--- INTRODUCTION ---
I decided to watch Yuki Yuna is a Hero after thoroughly enjoying Mahou Shoujo Madoka Magica, which opened my mind to what the magic girl genre could be and is one of the best series I've seen. In a nutshell, Yuki Yuna spectacularly failed at almost everything that I loved about Madoka Magica, but it had nothing to do with superficial similarities between the two shows, and everything to do with... well, a whole list of things right below:
--- THE BAD ---
(story, world building, characters, battles)
(1) The story is the worst part. It has numerous plot holes towards the climax of the show
when things are supposed to be revealed. There is also one notable example of a plot twist based on a completely illogical and uncharacteristic decision of one of the characters, which the authors attempted to frame in some kind of emotional reasoning but it really didn't work. It was a new experience for me: trying to watch events unfold that are based on a decision so absurd that it completely threw me out of the narrative. Other than that, the show just tries too hard to create drama and doesn't shy away from throwing all logic out of the window. Most notably the ending was a disaster. It has been pulled out of a hat with no explanation of what exactly happened, why, and how.
(2) There is very little world building, and the universe presented just simply doesn't make any coherent, believable sense. There is no depth to the sides of Good and Evil. The enemies just want to destroy the human world for no good reason and the forces of Good are also very ambiguous and manage to make even less sense than the enemies do. Saying that this universe didn't make an impact on me like some other fictional worlds did would be an understatement -- it would imply that the show at least ATTEMPTED to create some kind of interesting fictional world. But it didn't, rather it used the sci-fi / fantasy setting as a throw-away environment for forced drama which is the focus of the show.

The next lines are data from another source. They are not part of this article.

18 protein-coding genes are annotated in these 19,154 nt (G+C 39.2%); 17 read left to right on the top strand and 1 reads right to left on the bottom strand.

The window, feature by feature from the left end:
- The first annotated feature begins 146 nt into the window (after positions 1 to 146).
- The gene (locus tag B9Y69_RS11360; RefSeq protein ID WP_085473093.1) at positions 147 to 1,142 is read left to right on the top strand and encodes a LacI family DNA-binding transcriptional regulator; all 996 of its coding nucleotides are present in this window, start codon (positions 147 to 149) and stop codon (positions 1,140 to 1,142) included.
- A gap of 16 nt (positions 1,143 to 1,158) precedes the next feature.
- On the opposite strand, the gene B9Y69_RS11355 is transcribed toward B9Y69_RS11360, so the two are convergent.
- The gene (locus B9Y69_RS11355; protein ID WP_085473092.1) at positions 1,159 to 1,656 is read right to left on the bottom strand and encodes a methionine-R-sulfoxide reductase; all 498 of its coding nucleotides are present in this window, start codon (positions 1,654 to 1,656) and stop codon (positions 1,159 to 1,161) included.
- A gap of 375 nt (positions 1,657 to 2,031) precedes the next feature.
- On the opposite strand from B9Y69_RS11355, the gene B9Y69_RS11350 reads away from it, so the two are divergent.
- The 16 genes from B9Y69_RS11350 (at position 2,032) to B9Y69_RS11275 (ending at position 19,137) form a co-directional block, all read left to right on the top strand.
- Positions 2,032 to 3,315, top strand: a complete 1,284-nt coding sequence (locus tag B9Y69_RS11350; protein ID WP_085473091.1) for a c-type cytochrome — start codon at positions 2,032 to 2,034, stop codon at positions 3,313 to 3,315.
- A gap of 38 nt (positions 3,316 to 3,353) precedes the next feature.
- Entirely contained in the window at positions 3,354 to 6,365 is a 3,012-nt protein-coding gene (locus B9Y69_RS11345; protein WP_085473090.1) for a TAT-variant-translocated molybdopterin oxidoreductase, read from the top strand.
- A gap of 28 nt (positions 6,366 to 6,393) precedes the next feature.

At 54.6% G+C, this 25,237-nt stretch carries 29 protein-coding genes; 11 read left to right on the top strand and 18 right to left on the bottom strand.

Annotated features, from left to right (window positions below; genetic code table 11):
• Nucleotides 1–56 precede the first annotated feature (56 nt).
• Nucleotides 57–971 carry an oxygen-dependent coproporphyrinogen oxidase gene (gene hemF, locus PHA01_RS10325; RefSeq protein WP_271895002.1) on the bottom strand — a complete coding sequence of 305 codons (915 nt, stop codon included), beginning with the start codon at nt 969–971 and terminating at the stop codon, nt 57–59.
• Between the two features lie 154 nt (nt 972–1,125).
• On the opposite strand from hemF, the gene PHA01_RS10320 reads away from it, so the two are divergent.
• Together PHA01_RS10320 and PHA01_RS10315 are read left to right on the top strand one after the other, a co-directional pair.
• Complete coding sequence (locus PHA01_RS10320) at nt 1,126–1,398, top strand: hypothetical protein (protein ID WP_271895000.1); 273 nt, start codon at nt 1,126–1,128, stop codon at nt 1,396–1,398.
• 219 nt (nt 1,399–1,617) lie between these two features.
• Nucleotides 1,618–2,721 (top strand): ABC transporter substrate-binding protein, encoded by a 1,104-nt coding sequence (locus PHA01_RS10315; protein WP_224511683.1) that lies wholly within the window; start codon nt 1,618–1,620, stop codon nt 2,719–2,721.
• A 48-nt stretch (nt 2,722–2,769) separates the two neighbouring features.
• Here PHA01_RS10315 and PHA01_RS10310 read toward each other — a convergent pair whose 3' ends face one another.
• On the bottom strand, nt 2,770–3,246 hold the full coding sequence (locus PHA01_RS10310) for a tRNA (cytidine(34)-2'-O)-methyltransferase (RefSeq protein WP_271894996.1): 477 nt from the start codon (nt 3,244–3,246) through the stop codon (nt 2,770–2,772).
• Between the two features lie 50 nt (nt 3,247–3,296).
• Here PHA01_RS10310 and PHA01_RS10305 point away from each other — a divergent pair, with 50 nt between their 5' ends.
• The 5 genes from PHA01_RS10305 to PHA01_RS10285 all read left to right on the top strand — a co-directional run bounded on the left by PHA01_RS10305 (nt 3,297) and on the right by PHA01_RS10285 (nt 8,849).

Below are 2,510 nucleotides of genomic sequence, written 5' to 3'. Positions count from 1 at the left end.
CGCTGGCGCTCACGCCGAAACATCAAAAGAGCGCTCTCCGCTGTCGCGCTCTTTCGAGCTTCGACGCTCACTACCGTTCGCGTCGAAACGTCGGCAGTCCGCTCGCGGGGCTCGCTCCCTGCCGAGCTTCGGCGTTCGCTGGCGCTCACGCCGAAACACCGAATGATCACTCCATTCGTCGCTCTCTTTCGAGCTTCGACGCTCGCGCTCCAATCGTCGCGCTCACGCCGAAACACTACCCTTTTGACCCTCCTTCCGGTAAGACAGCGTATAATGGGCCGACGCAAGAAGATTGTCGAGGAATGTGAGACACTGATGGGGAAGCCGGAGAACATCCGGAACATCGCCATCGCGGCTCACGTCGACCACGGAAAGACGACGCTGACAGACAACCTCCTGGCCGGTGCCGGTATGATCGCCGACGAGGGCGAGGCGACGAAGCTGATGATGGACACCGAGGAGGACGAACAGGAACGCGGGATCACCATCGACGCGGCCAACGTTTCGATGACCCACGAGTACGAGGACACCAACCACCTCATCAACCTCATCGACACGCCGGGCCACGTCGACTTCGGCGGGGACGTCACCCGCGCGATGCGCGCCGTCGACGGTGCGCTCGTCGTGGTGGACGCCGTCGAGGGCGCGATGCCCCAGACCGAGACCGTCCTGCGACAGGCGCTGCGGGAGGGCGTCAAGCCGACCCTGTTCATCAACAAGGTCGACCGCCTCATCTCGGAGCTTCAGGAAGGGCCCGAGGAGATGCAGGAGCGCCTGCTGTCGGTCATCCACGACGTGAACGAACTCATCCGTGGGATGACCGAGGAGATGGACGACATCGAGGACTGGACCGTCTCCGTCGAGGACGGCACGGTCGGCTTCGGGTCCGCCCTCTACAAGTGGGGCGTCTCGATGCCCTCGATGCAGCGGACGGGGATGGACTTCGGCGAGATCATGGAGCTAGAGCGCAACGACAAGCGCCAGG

(3) The show focuses heavily on the characters in a slice-of-life fashion, but the trouble is, the characters are very one-dimensional. Their biggest weakness is that the way they are portrayed often times completely ignores what humans are actually like and just shows one quality of their character in isolation over and over. For example, our main character is an overly optimistic "you're likely to succeed if you try", "everything is going to be great because we're the Hero Club and we have each other" type of character. She doesn't have another side where she behaves more human and shows fear, or anger at the tsundere's blatant rudeness, or can't cope with what's going on because she's just a little girl for crying out loud.
Some characters are better than others in execution, but even the better characters are still nothing special. They are unmemorable at best, and at worst they don't make sense and are hard to believe.